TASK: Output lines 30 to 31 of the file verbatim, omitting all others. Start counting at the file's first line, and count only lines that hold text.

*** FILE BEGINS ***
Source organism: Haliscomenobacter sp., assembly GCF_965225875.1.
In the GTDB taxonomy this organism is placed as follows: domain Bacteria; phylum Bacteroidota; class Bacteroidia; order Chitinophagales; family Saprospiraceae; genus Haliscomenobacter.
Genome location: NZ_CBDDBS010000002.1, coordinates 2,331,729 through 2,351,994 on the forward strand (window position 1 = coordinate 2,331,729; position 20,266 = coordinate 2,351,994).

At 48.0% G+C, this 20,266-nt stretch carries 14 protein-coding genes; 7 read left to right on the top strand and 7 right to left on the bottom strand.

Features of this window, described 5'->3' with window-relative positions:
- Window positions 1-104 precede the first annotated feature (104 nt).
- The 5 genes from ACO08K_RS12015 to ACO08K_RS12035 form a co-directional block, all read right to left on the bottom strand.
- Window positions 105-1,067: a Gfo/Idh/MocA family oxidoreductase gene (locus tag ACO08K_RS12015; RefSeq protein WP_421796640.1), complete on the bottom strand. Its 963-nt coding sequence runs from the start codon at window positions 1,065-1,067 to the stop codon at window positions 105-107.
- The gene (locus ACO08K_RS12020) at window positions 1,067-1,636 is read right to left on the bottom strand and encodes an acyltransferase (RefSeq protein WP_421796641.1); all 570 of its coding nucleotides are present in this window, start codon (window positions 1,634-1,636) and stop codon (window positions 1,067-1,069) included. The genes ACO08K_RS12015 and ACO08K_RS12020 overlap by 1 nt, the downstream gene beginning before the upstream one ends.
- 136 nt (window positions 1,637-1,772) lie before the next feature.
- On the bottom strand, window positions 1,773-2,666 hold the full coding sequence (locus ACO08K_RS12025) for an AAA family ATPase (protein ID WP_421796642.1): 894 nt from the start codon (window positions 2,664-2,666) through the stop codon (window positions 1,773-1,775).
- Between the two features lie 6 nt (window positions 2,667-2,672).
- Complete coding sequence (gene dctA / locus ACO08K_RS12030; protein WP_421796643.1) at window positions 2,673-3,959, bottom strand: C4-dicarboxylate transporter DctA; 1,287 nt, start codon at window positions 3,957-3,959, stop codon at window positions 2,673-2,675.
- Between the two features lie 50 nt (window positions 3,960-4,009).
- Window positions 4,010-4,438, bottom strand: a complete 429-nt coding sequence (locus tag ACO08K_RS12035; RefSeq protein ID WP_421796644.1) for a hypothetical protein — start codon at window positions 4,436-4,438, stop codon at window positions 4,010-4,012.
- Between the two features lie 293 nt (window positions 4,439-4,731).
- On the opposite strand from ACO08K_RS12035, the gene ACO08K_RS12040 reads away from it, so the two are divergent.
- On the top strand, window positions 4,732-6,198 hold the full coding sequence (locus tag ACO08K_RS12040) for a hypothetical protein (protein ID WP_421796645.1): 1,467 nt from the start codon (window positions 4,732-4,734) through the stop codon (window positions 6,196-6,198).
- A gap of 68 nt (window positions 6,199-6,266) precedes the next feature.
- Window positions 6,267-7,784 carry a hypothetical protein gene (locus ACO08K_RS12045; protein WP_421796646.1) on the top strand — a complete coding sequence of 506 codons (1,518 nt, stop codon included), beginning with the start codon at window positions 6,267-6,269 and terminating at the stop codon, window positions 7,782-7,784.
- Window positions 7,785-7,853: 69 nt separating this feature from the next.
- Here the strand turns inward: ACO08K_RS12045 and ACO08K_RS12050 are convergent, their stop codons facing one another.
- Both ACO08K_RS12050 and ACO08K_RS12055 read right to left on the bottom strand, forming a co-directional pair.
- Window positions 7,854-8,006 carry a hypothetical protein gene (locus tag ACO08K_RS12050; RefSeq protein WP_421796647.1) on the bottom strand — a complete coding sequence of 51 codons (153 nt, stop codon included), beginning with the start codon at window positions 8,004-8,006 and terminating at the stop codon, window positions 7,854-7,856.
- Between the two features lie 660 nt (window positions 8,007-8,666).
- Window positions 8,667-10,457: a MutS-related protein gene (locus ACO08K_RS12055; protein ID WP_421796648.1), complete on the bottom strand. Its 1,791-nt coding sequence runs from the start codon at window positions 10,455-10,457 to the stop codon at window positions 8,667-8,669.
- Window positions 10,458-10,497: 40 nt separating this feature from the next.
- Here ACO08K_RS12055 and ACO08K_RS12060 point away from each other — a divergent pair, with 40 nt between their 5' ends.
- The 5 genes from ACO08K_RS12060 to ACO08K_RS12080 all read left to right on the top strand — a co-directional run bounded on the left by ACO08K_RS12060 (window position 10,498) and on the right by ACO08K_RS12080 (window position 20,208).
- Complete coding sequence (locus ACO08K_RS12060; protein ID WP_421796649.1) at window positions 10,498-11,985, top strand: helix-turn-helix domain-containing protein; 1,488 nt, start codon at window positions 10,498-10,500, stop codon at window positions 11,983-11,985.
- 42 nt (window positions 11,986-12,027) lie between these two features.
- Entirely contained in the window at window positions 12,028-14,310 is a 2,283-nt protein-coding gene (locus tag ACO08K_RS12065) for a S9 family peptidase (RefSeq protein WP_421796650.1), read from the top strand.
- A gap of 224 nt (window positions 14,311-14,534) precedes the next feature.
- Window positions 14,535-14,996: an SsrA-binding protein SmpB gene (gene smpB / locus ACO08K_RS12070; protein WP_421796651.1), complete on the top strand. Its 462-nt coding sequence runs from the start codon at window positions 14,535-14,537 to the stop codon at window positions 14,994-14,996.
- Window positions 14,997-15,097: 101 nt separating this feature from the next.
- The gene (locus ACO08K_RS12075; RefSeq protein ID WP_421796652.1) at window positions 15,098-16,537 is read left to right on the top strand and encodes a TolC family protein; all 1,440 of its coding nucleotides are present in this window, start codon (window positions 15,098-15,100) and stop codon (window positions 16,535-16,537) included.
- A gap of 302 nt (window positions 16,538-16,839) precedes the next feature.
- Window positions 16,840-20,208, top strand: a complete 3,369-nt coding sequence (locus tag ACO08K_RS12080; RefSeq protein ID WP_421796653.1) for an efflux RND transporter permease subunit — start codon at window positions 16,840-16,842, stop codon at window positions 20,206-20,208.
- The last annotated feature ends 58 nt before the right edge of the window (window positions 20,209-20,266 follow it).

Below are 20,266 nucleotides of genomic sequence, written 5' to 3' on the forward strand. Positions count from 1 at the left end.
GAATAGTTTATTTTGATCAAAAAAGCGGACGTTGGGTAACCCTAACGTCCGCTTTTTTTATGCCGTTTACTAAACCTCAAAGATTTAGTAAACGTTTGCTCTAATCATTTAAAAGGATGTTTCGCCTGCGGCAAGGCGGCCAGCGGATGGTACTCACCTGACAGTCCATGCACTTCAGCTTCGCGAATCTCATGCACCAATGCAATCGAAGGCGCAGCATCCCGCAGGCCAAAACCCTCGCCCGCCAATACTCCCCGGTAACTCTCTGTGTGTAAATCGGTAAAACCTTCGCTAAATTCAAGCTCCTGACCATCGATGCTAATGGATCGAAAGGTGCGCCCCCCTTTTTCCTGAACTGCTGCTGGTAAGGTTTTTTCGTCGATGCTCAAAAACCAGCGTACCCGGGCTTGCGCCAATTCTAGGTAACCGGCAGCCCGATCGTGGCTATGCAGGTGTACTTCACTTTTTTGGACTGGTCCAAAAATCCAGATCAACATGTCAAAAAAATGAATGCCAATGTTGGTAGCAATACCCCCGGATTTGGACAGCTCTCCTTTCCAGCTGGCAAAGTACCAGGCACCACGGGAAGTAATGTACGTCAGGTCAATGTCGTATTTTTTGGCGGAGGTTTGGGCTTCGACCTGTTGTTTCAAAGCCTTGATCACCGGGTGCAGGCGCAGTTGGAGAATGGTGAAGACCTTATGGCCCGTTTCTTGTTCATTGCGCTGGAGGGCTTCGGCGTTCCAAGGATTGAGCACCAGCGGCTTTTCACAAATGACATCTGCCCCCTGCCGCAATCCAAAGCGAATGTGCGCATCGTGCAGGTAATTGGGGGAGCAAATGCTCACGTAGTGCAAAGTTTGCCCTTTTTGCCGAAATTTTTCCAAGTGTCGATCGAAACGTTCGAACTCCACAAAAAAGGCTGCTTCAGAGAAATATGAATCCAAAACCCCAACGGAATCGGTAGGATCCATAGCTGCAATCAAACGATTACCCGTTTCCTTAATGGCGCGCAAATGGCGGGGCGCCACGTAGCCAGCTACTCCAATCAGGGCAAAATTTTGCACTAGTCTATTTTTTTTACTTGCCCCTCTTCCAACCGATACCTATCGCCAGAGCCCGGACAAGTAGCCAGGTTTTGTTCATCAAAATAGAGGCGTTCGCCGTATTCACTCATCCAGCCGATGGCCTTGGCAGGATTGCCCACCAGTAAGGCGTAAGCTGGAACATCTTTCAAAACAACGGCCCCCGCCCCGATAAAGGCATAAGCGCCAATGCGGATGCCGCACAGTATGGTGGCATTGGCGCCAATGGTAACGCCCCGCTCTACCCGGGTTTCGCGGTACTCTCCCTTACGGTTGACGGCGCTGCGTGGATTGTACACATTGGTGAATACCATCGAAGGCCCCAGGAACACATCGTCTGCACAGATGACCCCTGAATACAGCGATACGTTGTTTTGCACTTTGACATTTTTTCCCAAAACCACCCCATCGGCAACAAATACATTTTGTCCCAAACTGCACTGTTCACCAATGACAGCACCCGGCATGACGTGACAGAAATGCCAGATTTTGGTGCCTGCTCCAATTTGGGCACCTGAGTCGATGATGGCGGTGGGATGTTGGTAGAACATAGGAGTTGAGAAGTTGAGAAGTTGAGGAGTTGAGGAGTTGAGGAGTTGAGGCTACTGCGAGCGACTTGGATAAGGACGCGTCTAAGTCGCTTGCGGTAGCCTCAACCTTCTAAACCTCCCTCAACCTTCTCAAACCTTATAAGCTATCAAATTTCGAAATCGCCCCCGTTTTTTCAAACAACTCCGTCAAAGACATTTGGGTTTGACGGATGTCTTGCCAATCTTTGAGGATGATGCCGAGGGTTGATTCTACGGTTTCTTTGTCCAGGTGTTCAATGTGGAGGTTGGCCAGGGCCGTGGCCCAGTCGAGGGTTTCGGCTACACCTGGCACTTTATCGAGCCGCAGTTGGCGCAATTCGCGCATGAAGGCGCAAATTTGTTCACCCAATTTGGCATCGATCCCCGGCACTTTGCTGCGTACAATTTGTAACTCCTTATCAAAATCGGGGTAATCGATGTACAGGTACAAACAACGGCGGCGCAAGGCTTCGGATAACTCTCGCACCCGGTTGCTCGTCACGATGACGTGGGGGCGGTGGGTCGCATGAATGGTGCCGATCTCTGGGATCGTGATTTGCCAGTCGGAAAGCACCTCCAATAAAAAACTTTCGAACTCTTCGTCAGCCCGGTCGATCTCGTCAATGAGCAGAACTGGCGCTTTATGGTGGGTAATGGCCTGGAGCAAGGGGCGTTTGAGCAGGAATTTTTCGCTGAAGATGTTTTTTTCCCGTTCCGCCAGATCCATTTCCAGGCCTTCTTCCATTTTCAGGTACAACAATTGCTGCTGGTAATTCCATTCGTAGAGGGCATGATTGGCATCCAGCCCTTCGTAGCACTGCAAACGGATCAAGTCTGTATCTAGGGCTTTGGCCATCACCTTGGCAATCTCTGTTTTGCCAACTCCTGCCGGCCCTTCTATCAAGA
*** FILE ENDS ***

- Complete coding sequence (locus ACO08K_RS12060; protein ID WP_421796649.1) at window positions 10,498-11,985, top strand: helix-turn-helix domain-containing protein; 1,488 nt, start codon at window positions 10,498-10,500, stop codon at window positions 11,983-11,985.
- 42 nt (window positions 11,986-12,027) lie between these two features.